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Weill Cornell Cancer Center


The choice of treatment for gynecologic cancers depends on the type, location, and stage of the disease as well as the patient's age and physical health. Because of their specialized training, gynecologic oncologists perform surgery, oversee chemotherapy, and direct radiation therapy. That means one doctor oversees each woman's treatment, offering excellent continuity of care from screening and diagnosis through treatment and follow-up.


Minimally Invasive Surgery. Weill Cornell Cancer Center gynecologic oncologists take a minimally invasive approach to cancer surgery whenever possible. Many women are candidates for laparoscopy, which can sometimes be performed as an outpatient procedure and which is associated with smaller incisions, less blood loss, and a shorter recovery time than open abdominal surgery.

Robotic Surgery. Some women with endometrial or cervical cancer who require a hysterectomy can have the procedure performed robotically. During the procedure, the surgeon sits comfortably at a console, viewing the surgical field through the robot's "vision system." The surgeon uses hand and foot controls to operate the various arms and cameras of the robot, which are placed into position by surgical assistants. The incisions are made in the abdomen and the uterus is removed through the vagina. Weill Cornell Cancer Center has a strong robotic surgery program for gynecologic cancer patients.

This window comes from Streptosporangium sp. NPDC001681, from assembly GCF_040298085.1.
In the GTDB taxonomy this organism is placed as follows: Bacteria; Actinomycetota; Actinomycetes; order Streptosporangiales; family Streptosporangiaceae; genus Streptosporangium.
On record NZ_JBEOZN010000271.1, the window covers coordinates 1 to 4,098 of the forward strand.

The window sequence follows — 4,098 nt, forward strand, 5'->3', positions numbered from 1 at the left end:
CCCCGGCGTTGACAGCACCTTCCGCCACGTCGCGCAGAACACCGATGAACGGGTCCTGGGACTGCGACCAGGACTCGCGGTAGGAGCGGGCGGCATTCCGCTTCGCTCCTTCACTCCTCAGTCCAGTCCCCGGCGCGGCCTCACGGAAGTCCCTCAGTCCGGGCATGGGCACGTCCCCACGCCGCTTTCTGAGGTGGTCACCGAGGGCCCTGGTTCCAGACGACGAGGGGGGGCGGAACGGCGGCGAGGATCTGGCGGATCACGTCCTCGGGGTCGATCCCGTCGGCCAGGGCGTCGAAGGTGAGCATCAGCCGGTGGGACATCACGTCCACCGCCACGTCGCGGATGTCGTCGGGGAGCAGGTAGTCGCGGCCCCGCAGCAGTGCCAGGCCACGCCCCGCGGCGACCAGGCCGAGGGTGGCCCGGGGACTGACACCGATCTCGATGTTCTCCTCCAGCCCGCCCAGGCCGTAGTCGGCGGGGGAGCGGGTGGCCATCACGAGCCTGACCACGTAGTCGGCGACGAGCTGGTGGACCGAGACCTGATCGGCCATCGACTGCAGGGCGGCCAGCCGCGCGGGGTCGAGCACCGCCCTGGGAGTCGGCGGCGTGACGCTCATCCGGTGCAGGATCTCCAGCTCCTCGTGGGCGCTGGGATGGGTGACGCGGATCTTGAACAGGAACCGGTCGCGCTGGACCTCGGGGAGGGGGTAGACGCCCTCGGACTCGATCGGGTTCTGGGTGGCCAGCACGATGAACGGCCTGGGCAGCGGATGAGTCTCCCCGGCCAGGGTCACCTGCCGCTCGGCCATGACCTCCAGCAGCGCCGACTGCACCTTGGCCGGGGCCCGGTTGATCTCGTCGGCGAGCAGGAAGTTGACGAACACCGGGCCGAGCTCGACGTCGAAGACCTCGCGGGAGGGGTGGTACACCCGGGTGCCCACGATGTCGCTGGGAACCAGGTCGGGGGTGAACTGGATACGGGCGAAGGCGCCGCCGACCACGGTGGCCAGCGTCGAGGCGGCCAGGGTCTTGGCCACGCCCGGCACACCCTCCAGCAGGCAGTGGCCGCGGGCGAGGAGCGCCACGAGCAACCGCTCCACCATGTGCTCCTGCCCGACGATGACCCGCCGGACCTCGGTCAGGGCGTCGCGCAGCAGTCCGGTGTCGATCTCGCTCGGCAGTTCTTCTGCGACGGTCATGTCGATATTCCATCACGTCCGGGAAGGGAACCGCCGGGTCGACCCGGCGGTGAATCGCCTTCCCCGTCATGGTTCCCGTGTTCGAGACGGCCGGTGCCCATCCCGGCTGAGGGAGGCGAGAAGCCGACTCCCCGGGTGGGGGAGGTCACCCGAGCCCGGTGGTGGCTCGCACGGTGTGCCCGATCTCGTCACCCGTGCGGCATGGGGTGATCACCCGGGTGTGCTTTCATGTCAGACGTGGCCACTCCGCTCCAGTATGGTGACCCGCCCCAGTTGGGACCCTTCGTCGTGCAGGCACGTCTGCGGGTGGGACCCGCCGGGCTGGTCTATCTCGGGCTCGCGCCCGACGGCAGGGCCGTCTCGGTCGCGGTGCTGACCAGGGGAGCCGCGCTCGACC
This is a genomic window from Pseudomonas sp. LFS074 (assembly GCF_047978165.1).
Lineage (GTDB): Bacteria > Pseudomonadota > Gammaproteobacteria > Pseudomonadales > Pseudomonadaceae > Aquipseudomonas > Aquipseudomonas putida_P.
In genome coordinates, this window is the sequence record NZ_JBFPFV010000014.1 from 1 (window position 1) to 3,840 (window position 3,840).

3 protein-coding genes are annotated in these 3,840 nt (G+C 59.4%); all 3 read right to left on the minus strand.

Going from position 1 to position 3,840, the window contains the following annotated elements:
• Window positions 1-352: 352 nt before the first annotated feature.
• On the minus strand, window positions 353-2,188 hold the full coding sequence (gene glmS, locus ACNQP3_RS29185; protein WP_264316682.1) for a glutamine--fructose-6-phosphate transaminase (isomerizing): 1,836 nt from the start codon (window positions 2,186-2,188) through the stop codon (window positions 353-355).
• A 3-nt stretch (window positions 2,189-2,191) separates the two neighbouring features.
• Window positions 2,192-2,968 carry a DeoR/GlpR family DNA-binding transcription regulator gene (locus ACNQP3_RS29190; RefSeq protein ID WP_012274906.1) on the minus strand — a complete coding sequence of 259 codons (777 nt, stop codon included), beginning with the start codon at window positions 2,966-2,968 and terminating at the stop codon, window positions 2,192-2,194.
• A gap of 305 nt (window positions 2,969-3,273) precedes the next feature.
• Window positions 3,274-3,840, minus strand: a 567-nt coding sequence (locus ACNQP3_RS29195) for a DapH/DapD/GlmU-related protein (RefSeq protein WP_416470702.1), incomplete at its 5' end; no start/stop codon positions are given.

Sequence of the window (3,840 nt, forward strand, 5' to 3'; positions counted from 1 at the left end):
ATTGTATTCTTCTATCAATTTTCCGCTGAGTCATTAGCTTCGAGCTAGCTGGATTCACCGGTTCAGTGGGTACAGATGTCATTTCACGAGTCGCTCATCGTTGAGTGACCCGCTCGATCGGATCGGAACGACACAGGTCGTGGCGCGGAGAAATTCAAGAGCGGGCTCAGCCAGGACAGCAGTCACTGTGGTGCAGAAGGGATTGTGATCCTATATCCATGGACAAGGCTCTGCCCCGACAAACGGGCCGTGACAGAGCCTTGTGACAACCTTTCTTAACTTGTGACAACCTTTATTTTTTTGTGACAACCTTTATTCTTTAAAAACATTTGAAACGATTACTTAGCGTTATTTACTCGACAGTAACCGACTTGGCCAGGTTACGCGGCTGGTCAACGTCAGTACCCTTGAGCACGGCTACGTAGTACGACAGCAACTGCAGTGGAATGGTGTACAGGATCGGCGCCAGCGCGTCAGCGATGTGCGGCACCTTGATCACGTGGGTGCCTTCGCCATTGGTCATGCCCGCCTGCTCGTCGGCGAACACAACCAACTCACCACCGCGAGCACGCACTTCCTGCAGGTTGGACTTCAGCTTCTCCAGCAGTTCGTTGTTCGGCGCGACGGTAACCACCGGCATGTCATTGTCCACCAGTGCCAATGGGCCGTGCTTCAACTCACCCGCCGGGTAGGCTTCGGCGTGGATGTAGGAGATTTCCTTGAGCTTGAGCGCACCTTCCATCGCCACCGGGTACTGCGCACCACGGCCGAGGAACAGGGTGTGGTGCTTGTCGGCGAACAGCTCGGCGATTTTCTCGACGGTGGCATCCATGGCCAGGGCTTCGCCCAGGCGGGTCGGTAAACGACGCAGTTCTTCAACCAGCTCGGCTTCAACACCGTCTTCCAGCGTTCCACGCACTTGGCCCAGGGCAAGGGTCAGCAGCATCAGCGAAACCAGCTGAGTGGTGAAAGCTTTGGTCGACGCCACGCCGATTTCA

Cryosurgery, laser therapy, and cone biopsy are other treatment options, and are performed in the clinic for precancerous cervical conditions.


For women who need chemotherapy, such as those with gynecologic cancers that have spread to pelvic lymph nodes or other parts of the body, gynecologic oncologists at the Weill Cornell Cancer Center provide the latest anticancer drugs and drug combinations designed to slow, stop, or shrink tumors.

Radiation Therapy

Some women with gynecologic cancers, such as certain cervical, endometrial, vaginal, and vulvar cancers, may receive radiation therapy as part of their treatment. There are two approaches to this type of treatment:

  • External beam radiation therapy, in which radiation beams are finely targeted to the tumor, sparing as much nearby healthy tissue as possible.
  • Internal radiation therapy, in which a radioactive source is inserted into the vagina and left in place for up to a few days (during which time the patient stays in the hospital) to kill nearby cancer cells.

Learn more about radiation therapy for gynecological cancers.

Fertility Preservation Options

Some approaches to cancer treatment may impair a woman's fertility. Women of childbearing age who are interested in preserving their fertility may consult with reproductive endocrinology experts at Weill Cornell Medical Center's Center for Reproductive Medicine and Infertility, designated a Center of Excellence. Embryo freezing and egg freezing are options for some women before they begin cancer treatment. Weill Cornell Cancer Center gynecologic oncologists collaborate with infertility specialists to review fertility preservation options for each patient.

Clinical Trials

Women eligible for clinical trials assessing new therapeutic approaches are offered participation in these vital research studies.

Find an ovarian/peritoneal/fallopian tube cancer clinical trial at the Weill Cornell Cancer Center.

Find more Weill Cornell gynecologic oncology clinical trials at

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